The stranger Sid (Zaqi Ismail) is the most stable voice in the situation, but he too has his flaws.
When Grace gets her period, it seems, for a fraction of time, that she has metamorphosed into someone more adult. The dirt disappears, her clothes and make-up become more sophisticated, and sexuality is aroused. She invites Asta to a ‘goodbye celebration’ on the last night of the holiday. No spoilers, but what follows shows she is seriously disturbed by the summer’s events. Kate drives them home in silence, a soft toy rabbit lying on the dashboard.
Speaking of the film, Alice Millar said, ‘Summer In The Shade is an exploration into the trauma of puberty and the experience of self-disgust experienced by most women as they deal with changing from a little girl to a sexualized being. Universally this is a difficult time and for many, is accompanied by deep psychological fear and existential revulsion. The body swells and starts to bleed. Often, men look at you with hunger rather than affection and women with jealousy rather than protection in their eyes. In the vivid imagination of our protagonist Grace, who is also dealing with her father abandoning her family for the cliche of a younger woman, these themes lead her to see religion as a comfort. However, the religion she finds merely reinforces a sense of shame and guilt, as well as igniting fears of supernatural and biblical terrors, demons, original sin and the concept of participating in evil. I believe this experience is fairly universal, and it is important that it is dealt with and acknowledged in the cultural consciousness, as the ramifications of this time can affect an entire life.’
I get that. I really do, but the reality is that most girls in the world negotiate these stages in their life with alacrity and common sense without being drawn into demonic possession and midnight trips into the woods. The first time I sat down to watch this, it was late evening, and I, a grown woman, was quietly disturbed by it, though I recognise that many will not be as susceptible. The film is rated 15 and I too would err on the side of caution at sharing it with too young an audience. It is not a gentle bildungsroman, nor is it the kind of film that could easily lead to a group discussion about puberty. The film is headed up as a ‘mystery’, which I think is a misnomer; a great deal was left unexplained but as a motif of the alarming threat that ribboned through from beginning to end, and perhaps better termed as psychological drama.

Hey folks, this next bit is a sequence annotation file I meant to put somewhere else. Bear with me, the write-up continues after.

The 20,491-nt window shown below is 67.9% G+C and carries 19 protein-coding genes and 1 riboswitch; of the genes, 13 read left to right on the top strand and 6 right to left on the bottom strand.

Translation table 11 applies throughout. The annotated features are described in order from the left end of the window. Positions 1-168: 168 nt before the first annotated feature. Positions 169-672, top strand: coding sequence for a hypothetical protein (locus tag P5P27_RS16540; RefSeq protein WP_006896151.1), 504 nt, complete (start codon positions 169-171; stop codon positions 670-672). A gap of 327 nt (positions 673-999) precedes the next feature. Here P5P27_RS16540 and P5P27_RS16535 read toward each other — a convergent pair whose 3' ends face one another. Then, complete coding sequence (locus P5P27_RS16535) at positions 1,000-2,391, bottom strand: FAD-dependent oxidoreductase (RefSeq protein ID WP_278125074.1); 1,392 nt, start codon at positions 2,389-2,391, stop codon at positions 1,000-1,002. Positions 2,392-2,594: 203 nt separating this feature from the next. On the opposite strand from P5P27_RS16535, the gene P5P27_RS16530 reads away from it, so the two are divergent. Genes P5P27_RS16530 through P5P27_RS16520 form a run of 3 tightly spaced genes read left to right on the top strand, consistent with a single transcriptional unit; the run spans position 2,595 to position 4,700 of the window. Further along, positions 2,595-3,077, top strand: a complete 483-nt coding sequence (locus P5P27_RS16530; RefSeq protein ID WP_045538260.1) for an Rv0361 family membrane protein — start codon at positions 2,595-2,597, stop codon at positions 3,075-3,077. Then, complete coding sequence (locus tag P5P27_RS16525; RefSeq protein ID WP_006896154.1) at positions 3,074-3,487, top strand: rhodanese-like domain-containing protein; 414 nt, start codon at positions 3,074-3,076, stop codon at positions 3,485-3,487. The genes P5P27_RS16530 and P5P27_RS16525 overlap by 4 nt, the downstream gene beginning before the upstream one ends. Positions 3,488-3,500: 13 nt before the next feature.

Summer In The Shade certainly has interesting touchpoints, but it is a Marmite film and will divide opinion. Some will love it. Some will hate it. I can’t say I was too keen, though I tried extremely hard to make myself like it, but it was clever and well-thought through, there were some nuanced performances, and I was intrigued by the unwritten parallels with Telemachus, the child of Penelope and Odysseuss, who travels to a strange place to search for the father he hardly knew.